BarCamp Boston – How Technology is Changing the Music Industry

BarCamp Boston Monster Labs Big Brain Room

This morning the first session I sat in on was on “How Technology is Changing the Music Industry,” which was organized by Nate Aune from, Jazkarta, and Plone4Artists, and Mike Champion and Gary Elliott from Tourbus.

It was in the Monster Lab’s BigBrain, which turned out to be rather small.’s goal is to be a decentralized network for musicians and fans in the Boston Area.
The goal of is to connect people to live music. When you’re looking for a show, the process is too complicated / dispersed: you browse venue pages, ticket reseller pages, band pages, fan pages, pitchfork, etc.

With, you tell them what bands you like, they tell you when they come to town. You can get an rss feed of events matching your profile, or an iCal compatible feed.
The long-term goal is to build a community site around live music. Right now they are in Boston and San Francisco, goal is to expand into other markets as well, but slowly.
They are using a Ruby Lucene port called Ferret.The discussion turned quickly to questions about how the service could be expanded – finding other artists similar to those I’ve said I like, for example. Audioscrobbler/LastFM provides an API which takes a band name as an input and outputs other bands which you might also like (described here).

There was also some discussion around various music tagging, metadata, and fingerprinting services like Picard from Music Brainz.

Q & A Session: (In true BarCamp fashion, this wasn’t a strict Q & A session where the audience asks questions and the presenters answer – both Questions and Answers come from participants or speakers – so don’t attribute any of the below to anyone in particular).

Q: What about sharing the data with other folks? Letting own the clean, accurate data about events, and letting others worry about the social networking piece?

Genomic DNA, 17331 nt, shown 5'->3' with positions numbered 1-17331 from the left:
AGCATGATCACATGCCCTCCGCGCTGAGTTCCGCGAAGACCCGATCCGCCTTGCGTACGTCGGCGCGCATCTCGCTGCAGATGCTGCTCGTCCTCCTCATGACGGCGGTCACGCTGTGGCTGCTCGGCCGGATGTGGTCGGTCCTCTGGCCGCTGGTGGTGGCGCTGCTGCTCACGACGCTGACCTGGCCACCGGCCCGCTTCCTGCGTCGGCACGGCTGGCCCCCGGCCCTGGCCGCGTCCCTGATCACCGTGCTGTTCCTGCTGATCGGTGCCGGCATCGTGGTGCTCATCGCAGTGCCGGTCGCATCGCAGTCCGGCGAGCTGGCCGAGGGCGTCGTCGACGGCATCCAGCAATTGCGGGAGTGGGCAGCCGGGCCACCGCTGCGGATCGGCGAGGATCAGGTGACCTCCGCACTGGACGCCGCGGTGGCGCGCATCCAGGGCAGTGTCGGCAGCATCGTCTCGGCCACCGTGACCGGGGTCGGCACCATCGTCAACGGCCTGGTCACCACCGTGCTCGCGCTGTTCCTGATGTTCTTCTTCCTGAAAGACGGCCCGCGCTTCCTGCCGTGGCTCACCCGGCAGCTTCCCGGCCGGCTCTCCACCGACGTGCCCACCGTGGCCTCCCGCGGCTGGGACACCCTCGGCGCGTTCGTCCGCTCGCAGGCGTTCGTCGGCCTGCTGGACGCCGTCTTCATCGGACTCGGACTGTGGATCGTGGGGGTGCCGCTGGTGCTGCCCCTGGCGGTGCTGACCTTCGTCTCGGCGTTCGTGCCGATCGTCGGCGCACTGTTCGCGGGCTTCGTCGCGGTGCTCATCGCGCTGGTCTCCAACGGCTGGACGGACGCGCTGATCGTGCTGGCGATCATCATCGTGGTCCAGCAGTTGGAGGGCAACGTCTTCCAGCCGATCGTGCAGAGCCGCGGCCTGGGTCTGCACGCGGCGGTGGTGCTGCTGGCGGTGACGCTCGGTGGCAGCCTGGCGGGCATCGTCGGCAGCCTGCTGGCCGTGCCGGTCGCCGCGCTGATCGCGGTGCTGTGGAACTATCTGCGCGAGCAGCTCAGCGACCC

A: We’re not really looking to just power other external sites, we’d want at least a link back. We’d like to be visible to the end user.

Q: What about a tool for bands/artists to use, where they could just input info about an upcoming show and have a services automatically blast it out to all the interested sites?

A: The version 0.01 of basically was about broadcasting events out to the web – I’d like to just put it in once place and have the rest of the world know about. But we’ve had better results just spidering a set of sites and assembling the content ourselves.
Q: How do you deal with data quality?

A: We assign ranks to different data sources – for example, Venues have higher quality and a blog post by some guy is less reliable. We also flag things that seem “funny” and manually review them before they are posted. We also allow users to post comments / edit stuff on the page. If you are logged in you can actually edit right on the page.

So it’s a combination of data cleansing in code, human moderation by us, and community policing.

Q: What do you think about MugShot?
A: It looks interesting, but it’s really too hard to tell

Q: What are you doing for geocoding?

A: For now we’re using the Yahoo Geocoding APIs. While that might cause scalability issues down the road it hasn’t been a problem yet – we’re only focused on the US and only very specific locations

Q: So what happens when the whole music industry collapses – how will you help people find tunes?

A: The thing that’s missing, in terms of how technology is chaning the music industry, is how people find good music. There’s tons of technology around downloading, recording, distributing, advertising – but there isn’t much technology that really helps people find good music.
Microformats are part of the answer. Using the hReview format allows people to post reviews in blogs and on sites, and search engines which are aware of the formats can help people locate them. To really scale and be decentralized it’s gotta be pull driven. I write a review and post it – maybe I ping some aggregators to let them know it is there.

Q: What about putting samples of music on

A: An intersting example is PodBop – a mashup of event data and mp3s – so you can hear music associated with an event.

Doesn’t this raise copyright issues, as you might be linking to mp3s which aren’t authorized by the band or their label?

There is a Creative Commons RDF schema to specify what the rights are. (Not necessarily in PodBop).

Q: What’s next for you all? (

A: We’re crunching bugs right now plannign for a release in the next month or two.

Expansion to other regions will be slower, longer term.

All in all, it was an interesting first session – thanks all!